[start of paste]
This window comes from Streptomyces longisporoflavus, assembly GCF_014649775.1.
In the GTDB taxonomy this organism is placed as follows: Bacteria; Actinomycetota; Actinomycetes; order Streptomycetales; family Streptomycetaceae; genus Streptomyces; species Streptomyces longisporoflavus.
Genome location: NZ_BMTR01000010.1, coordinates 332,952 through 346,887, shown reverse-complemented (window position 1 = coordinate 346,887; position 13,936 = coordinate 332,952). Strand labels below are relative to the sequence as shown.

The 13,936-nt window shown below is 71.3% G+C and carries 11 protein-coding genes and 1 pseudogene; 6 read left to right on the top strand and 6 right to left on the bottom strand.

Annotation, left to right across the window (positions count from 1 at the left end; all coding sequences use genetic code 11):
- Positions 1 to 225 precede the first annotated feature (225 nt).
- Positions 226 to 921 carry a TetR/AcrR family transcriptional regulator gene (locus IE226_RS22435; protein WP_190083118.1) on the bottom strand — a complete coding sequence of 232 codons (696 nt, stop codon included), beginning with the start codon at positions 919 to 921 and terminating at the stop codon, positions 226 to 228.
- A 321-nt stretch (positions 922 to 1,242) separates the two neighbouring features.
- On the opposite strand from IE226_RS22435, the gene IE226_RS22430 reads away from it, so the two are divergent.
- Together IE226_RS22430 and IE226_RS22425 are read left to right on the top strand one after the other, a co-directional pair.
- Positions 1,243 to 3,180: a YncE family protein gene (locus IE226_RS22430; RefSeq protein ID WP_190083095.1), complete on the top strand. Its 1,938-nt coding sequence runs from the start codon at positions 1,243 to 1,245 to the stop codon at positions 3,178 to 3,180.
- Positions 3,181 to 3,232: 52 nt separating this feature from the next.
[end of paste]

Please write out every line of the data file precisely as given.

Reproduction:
This window comes from Streptomyces longisporoflavus, assembly GCF_014649775.1.
In the GTDB taxonomy this organism is placed as follows: Bacteria; Actinomycetota; Actinomycetes; order Streptomycetales; family Streptomycetaceae; genus Streptomyces; species Streptomyces longisporoflavus.
Genome location: NZ_BMTR01000010.1, coordinates 332,952 through 346,887, shown reverse-complemented (window position 1 = coordinate 346,887; position 13,936 = coordinate 332,952). Strand labels below are relative to the sequence as shown.

The 13,936-nt window shown below is 71.3% G+C and carries 11 protein-coding genes and 1 pseudogene; 6 read left to right on the top strand and 6 right to left on the bottom strand.

Annotation, left to right across the window (positions count from 1 at the left end; all coding sequences use genetic code 11):
- Positions 1 to 225 precede the first annotated feature (225 nt).
- Positions 226 to 921 carry a TetR/AcrR family transcriptional regulator gene (locus IE226_RS22435; protein WP_190083118.1) on the bottom strand — a complete coding sequence of 232 codons (696 nt, stop codon included), beginning with the start codon at positions 919 to 921 and terminating at the stop codon, positions 226 to 228.
- A 321-nt stretch (positions 922 to 1,242) separates the two neighbouring features.
- On the opposite strand from IE226_RS22435, the gene IE226_RS22430 reads away from it, so the two are divergent.
- Together IE226_RS22430 and IE226_RS22425 are read left to right on the top strand one after the other, a co-directional pair.
- Positions 1,243 to 3,180: a YncE family protein gene (locus IE226_RS22430; RefSeq protein ID WP_190083095.1), complete on the top strand. Its 1,938-nt coding sequence runs from the start codon at positions 1,243 to 1,245 to the stop codon at positions 3,178 to 3,180.
- Positions 3,181 to 3,232: 52 nt separating this feature from the next.